Are available to commit to coaching again in 2015, based on job and personal obligations.
CLUB GOVERNANCE & CORPORATE STRUCTURE
From a governance and process perspective, SLC has many best practices already in place relative to the younger Swag organization, including:
A formal Board of Directors
Preferential field status with the City of Scottsdale
For this reason, the Swag board will be merged into the existing SLC board to take advantage of SLC’s mature governance model.
The combined board will be comprised of representatives from each team and age group to ensure that United moves forward with input from both organizations during this merger year.
This board will review best practices from each club to ensure that United players and families receive the best possible experience on and off the field this season.
The new Scottsdale United Lacrosse Club intends to file for non-profit corporation status – also known as a 501(c)3 status – to allow the club to receive individual and corporate donations beginning with the 2015 season.
The club leadership is in the process of developing the club’s new branding, website etc. in preparation for the traditional October-November kickoff and registration.
As soon as those elements are completed, we will let you know as quickly as possible.
Scottsdale United also intends to have a fall development camp on November 1 to bring players from the two clubs together for the first time and to open the registration period for the 2015 season. This camp is encouraged but entirely optional. More details will be announced as they are formalized.
The new Scottsdale United Lacrosse Club combines some of the top lacrosse talent in the state under one organization, ready to deliver a first-class lacrosse experience to every player, parent, volunteer and coach. We hope you’re as excited about this coming season we are.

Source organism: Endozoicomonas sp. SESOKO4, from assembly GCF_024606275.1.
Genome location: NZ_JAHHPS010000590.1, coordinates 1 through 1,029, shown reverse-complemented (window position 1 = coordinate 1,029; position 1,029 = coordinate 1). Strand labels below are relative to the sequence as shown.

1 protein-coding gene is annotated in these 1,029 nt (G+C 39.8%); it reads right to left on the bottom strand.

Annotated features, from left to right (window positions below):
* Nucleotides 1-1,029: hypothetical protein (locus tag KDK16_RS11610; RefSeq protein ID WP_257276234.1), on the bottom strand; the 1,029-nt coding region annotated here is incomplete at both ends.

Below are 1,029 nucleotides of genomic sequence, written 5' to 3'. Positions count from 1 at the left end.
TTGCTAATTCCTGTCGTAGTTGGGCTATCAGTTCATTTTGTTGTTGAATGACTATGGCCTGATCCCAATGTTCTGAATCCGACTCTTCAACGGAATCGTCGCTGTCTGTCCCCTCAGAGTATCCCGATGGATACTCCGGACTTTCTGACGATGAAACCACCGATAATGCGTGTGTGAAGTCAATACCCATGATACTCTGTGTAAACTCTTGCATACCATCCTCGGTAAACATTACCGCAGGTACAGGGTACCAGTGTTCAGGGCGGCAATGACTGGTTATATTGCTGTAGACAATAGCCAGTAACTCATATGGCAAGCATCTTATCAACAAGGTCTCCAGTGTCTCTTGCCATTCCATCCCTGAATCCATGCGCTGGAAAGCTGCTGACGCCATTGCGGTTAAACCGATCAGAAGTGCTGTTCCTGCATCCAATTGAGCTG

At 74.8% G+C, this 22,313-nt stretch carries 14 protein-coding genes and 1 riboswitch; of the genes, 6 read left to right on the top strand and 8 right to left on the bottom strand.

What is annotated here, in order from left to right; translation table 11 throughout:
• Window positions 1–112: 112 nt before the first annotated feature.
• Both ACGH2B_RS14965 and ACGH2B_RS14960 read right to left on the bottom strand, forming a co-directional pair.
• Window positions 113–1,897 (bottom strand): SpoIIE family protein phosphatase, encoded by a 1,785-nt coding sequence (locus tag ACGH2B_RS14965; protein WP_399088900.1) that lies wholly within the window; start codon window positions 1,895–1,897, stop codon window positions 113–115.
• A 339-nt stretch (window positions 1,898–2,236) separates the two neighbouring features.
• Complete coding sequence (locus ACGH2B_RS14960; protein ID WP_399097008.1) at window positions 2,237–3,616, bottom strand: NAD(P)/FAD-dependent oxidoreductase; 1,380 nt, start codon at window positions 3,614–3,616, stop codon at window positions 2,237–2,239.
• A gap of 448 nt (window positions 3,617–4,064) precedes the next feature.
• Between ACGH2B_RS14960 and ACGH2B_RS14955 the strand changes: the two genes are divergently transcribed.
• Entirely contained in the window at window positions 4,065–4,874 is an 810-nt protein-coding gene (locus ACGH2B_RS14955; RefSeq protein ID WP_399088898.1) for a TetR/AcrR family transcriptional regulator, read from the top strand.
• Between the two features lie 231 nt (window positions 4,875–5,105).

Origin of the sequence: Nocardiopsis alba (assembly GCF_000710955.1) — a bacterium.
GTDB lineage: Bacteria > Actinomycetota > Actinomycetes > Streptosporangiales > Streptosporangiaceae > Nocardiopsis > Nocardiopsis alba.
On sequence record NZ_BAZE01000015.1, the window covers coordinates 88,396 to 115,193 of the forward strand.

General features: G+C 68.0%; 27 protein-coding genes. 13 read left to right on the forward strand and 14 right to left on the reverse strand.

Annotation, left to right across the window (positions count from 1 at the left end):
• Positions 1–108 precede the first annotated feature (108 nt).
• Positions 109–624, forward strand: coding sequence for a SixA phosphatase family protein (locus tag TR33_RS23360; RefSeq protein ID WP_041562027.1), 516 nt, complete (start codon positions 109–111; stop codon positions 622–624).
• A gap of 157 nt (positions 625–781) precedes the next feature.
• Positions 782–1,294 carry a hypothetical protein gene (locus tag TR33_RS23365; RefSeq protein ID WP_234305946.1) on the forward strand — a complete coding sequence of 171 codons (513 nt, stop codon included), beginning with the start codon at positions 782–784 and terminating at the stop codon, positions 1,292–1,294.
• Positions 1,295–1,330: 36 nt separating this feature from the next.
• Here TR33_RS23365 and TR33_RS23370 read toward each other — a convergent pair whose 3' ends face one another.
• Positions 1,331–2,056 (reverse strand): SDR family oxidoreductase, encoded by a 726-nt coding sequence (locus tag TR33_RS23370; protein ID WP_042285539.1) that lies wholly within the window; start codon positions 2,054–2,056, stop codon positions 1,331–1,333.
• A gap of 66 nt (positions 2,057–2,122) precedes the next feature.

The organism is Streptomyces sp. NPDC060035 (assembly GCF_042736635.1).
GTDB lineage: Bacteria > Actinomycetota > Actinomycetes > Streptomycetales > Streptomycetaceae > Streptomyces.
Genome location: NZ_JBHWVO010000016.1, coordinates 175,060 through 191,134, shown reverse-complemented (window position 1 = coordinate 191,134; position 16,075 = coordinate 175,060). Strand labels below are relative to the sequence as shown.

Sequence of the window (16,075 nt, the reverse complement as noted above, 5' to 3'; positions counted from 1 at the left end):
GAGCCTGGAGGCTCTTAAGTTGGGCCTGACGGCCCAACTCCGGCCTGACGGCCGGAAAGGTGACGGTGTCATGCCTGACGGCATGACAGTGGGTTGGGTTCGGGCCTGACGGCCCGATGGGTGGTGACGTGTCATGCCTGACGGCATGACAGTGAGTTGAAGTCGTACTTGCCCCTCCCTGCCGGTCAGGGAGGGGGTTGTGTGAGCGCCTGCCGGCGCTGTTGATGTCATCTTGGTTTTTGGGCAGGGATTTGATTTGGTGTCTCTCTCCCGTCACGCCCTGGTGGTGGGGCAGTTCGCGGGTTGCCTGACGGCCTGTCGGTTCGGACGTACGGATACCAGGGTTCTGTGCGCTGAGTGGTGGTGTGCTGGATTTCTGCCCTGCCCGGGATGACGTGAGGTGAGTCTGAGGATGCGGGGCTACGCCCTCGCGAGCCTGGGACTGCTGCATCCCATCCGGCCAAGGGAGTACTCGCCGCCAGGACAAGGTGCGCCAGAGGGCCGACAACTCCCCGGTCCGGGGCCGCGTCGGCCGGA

UNITED WE RISE!
- The 2014-2015 Scottsdale United Board of Directors
**Please feel free to pass this on to any former, current or prospective club members**
I like well-behaved parents, because I have been around a lot of ill-behaved ones.
In nearly every youth game that I have officiated there has been at least one—and usually more—fans screaming instructions to their player or entire team from the sideline. Often, it is incredibly poor advice. These are the same individuals who yell when their son or daughter is taken off the field, openly criticize the officials, and generally know next to nothing about how lacrosse is played.
I believe that there would be no problems on the sideline if fans approached the game with the goal of contributing to a positive sporting atmosphere. Unfortunately, there tends to be a minority of people that willfully ignore that idea, all the while believing that their yelling is somehow helping their team.
Here’s a hint: You aren’t helping.
Take, for example, the parent that yells “shoot!” when a player is twenty yards away from the goal. It accomplishes nothing more than getting the player amped up to take a shot.